This past week Australian prime minister Malcolm Turnbull proposed to lengthen the pathway to citizenship in his country while also setting higher requirements for profession of what he called “Australian values.”
Meanwhile in France, Marine Le Pen called for religious head coverings to be made illegal in public.
These moves have been interpreted as desperate gambits by politicians trying to hold onto, or gain, power, and since they lack the imagination to deal with substantive issues and actually make things better, they will take a page from the playbook of the academic left and focus on symbols instead.
Back home here in Canada, various Conservative leadership candidates have joined in the value-signaling, presumably taking their cues instead from He-Who-Is-Named-Far-Too-Often. And the Liberal premier of Ontario and the “Liberal” premier of British Columbia likewise are casting about for issues that will draw voters’ attention away from what appear to be corrupt and decrepit regimes.
The modest rise of Muslim populations in these several countries has appeared as a gift to those willing to exploit it. The old stand-by, anti-Semitism, is still not quite ready to be wheeled out again onto the main political stage, since too many people are still outraged by what fading memories and ignored history books say happened to the Jews long, long ago (that is, in the middle of the last century). But now we have new Strangers to fear.
I say “modest rise,” because while in relative terms the numbers of Muslims in the U.K., U.S.A., Canada, Australia, and France have increased significantly, as proportions of the total populations of these countries they aren’t close to comprising critical masses of political power.
Symbolically, though, they have become so very useful. Just enough of them to have mosques showing up particularly in cities = media centres. Just enough of them, that is, to be plausible as sources of terrorist violence and eventual cultural subversion.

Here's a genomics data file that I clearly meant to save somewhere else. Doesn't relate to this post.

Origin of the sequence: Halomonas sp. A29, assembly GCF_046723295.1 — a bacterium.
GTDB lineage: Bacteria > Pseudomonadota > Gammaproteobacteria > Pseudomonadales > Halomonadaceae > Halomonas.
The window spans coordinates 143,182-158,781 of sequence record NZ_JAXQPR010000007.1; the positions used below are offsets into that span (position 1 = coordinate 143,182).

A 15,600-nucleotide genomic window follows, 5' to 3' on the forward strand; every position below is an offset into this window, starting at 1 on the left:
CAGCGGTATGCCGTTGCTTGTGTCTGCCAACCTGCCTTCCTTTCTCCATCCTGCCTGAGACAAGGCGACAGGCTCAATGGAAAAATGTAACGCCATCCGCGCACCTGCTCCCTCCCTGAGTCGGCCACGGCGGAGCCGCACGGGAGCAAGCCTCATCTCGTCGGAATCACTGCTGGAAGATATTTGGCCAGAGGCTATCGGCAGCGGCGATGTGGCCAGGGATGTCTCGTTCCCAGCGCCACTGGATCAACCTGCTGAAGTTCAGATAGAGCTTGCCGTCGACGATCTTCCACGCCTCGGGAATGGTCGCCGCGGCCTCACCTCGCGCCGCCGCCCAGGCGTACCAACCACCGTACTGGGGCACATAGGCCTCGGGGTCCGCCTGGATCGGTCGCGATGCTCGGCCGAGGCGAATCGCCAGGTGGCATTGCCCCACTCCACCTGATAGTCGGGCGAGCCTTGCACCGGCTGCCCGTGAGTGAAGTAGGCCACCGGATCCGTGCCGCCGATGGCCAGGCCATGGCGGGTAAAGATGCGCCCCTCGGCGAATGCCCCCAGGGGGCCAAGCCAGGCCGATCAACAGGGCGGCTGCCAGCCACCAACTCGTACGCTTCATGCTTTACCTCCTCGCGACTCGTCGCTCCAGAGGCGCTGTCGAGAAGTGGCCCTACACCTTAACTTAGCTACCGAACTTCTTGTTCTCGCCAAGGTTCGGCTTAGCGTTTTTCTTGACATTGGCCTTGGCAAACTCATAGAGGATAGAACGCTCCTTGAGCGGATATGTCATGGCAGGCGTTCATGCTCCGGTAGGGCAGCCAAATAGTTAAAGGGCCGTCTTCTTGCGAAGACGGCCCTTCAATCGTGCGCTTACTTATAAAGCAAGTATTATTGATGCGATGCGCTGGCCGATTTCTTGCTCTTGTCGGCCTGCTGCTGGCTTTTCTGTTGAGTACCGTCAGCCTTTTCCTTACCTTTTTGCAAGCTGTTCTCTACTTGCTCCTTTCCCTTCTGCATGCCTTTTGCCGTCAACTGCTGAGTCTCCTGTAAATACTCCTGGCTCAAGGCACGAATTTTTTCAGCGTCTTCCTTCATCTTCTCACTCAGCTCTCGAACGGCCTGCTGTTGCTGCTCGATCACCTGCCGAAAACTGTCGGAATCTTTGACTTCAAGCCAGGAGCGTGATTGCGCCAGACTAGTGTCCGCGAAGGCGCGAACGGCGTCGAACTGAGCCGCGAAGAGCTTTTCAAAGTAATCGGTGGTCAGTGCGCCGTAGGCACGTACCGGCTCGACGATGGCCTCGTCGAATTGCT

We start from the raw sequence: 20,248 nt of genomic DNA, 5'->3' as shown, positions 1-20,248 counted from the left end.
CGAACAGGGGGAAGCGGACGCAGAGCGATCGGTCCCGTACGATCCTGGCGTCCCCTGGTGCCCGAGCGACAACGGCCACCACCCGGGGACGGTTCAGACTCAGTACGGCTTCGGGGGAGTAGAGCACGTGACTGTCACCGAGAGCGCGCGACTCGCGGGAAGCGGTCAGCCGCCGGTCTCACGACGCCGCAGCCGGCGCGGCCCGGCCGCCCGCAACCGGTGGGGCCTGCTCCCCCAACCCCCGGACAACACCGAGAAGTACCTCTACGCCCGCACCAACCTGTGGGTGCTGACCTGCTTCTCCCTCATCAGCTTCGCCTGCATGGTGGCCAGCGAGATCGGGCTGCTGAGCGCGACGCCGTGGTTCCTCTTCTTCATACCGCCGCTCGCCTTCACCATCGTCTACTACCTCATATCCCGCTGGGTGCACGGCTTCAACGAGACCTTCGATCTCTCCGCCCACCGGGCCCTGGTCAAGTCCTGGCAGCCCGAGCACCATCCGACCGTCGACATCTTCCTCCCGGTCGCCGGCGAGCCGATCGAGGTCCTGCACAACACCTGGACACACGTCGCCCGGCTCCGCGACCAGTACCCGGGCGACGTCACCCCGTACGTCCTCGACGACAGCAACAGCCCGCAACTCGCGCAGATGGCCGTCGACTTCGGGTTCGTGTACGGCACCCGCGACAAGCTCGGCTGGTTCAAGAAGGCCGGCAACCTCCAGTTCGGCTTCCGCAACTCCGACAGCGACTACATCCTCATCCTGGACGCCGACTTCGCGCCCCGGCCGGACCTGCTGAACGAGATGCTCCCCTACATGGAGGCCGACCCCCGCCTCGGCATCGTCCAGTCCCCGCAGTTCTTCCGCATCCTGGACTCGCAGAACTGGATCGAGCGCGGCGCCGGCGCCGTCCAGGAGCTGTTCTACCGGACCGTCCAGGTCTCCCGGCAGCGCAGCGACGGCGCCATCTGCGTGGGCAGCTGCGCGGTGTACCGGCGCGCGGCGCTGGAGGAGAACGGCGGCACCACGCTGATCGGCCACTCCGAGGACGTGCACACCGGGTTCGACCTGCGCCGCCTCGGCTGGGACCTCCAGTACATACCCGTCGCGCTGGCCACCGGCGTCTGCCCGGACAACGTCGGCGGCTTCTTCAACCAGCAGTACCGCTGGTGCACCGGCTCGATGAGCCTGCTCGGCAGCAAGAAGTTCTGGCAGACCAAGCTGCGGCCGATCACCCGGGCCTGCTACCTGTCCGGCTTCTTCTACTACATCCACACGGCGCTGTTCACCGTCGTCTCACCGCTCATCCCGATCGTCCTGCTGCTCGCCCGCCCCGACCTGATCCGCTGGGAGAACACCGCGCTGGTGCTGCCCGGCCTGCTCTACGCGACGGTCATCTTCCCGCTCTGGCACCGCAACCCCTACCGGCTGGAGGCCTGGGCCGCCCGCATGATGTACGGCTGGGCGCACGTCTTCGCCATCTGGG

Those ignored history books, however, can remind us of other salient facts.
Here’s one. The greatest killers in the previous century were homegrown leaders who exterminated millions of their own people: Stalin, Mao, Pol Pot, and a rogues’ gallery of African postcolonial dictators.
Here’s another. The worst terrorist crisis in our history was entirely domestic: The October Crisis of 1970.
And one more. The greatest violent loss of life in U.S. history was, you guessed it, due to Americans killing each other in vast numbers during the Civil War.
There is nothing in what I’m saying to suggest that Islamism, ISIL, al Qaeda, the Muslim Brotherhood and the rest somehow don’t matter. They do. They are murderous fiends who must be identified and stopped wherever they work their wickedness. And we big-hearted Canadians who enjoy other people telling us how kind we are must not be sentimental about immigration. We can afford to invite into our country only people who will strengthen it, not injure it.
For now, however, the burden of proof is on those who believe our immigration policies somehow have exposed us to danger.
The burden of proof is on those who loudly declaim that among the most crucial problems to be fixed today are too many people wearing strange things on their heads or praying in ways we find unfamiliar.
The burden of proof is on those who would, in fact, pick on the most vulnerable among us—immigrants whose facility in the official languages may be weak, whose political and economic clout is small, and whose access to media to make their case is slight.
Fear is a fine motivator when we are actually in danger.
But it is a nice tool of manipulation by unscrupulous leaders when we really are not.